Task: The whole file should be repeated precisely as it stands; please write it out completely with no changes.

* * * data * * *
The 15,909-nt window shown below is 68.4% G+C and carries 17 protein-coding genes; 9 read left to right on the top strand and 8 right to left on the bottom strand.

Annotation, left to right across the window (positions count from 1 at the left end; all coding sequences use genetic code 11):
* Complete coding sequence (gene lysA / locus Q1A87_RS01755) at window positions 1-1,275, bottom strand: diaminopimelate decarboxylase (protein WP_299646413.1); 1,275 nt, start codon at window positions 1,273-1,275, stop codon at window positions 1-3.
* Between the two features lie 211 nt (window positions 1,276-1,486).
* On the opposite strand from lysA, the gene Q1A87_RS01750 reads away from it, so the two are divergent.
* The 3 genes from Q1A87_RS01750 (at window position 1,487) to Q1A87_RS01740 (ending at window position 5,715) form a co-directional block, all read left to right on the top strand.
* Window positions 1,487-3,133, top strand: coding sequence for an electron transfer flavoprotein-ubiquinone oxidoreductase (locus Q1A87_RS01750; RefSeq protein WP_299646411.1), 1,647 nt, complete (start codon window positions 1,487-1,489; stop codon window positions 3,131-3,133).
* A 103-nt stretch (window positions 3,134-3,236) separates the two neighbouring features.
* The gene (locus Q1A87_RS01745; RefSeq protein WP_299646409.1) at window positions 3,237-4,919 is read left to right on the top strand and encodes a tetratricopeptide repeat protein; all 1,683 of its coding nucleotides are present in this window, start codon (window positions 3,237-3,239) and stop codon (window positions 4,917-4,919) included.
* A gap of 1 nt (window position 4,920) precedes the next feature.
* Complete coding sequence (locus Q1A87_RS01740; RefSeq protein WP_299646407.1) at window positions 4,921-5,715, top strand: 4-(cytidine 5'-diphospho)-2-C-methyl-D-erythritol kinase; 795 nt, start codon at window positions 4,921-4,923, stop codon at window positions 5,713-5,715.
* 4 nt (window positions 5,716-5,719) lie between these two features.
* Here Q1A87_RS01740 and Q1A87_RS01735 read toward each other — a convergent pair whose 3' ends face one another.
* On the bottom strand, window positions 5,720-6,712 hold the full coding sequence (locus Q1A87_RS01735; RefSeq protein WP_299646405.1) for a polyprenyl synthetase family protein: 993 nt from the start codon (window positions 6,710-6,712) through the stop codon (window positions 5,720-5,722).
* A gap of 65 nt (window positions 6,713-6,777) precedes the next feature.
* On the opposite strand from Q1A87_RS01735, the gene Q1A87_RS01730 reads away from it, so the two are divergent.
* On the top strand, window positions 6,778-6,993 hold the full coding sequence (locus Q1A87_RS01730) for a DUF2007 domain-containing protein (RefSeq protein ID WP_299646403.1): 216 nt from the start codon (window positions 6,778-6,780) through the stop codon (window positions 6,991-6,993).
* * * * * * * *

The 15,909-nt window shown below is 68.4% G+C and carries 17 protein-coding genes; 9 read left to right on the top strand and 8 right to left on the bottom strand.

Annotation, left to right across the window (positions count from 1 at the left end; all coding sequences use genetic code 11):
* Complete coding sequence (gene lysA / locus Q1A87_RS01755) at window positions 1-1,275, bottom strand: diaminopimelate decarboxylase (protein WP_299646413.1); 1,275 nt, start codon at window positions 1,273-1,275, stop codon at window positions 1-3.
* Between the two features lie 211 nt (window positions 1,276-1,486).
* On the opposite strand from lysA, the gene Q1A87_RS01750 reads away from it, so the two are divergent.
* The 3 genes from Q1A87_RS01750 (at window position 1,487) to Q1A87_RS01740 (ending at window position 5,715) form a co-directional block, all read left to right on the top strand.
* Window positions 1,487-3,133, top strand: coding sequence for an electron transfer flavoprotein-ubiquinone oxidoreductase (locus Q1A87_RS01750; RefSeq protein WP_299646411.1), 1,647 nt, complete (start codon window positions 1,487-1,489; stop codon window positions 3,131-3,133).
* A 103-nt stretch (window positions 3,134-3,236) separates the two neighbouring features.
* The gene (locus Q1A87_RS01745; RefSeq protein WP_299646409.1) at window positions 3,237-4,919 is read left to right on the top strand and encodes a tetratricopeptide repeat protein; all 1,683 of its coding nucleotides are present in this window, start codon (window positions 3,237-3,239) and stop codon (window positions 4,917-4,919) included.
* A gap of 1 nt (window position 4,920) precedes the next feature.
* Complete coding sequence (locus Q1A87_RS01740; RefSeq protein WP_299646407.1) at window positions 4,921-5,715, top strand: 4-(cytidine 5'-diphospho)-2-C-methyl-D-erythritol kinase; 795 nt, start codon at window positions 4,921-4,923, stop codon at window positions 5,713-5,715.
* 4 nt (window positions 5,716-5,719) lie between these two features.
* Here Q1A87_RS01740 and Q1A87_RS01735 read toward each other — a convergent pair whose 3' ends face one another.
* On the bottom strand, window positions 5,720-6,712 hold the full coding sequence (locus Q1A87_RS01735; RefSeq protein WP_299646405.1) for a polyprenyl synthetase family protein: 993 nt from the start codon (window positions 6,710-6,712) through the stop codon (window positions 5,720-5,722).
* A gap of 65 nt (window positions 6,713-6,777) precedes the next feature.
* On the opposite strand from Q1A87_RS01735, the gene Q1A87_RS01730 reads away from it, so the two are divergent.
* On the top strand, window positions 6,778-6,993 hold the full coding sequence (locus Q1A87_RS01730) for a DUF2007 domain-containing protein (RefSeq protein ID WP_299646403.1): 216 nt from the start codon (window positions 6,778-6,780) through the stop codon (window positions 6,991-6,993).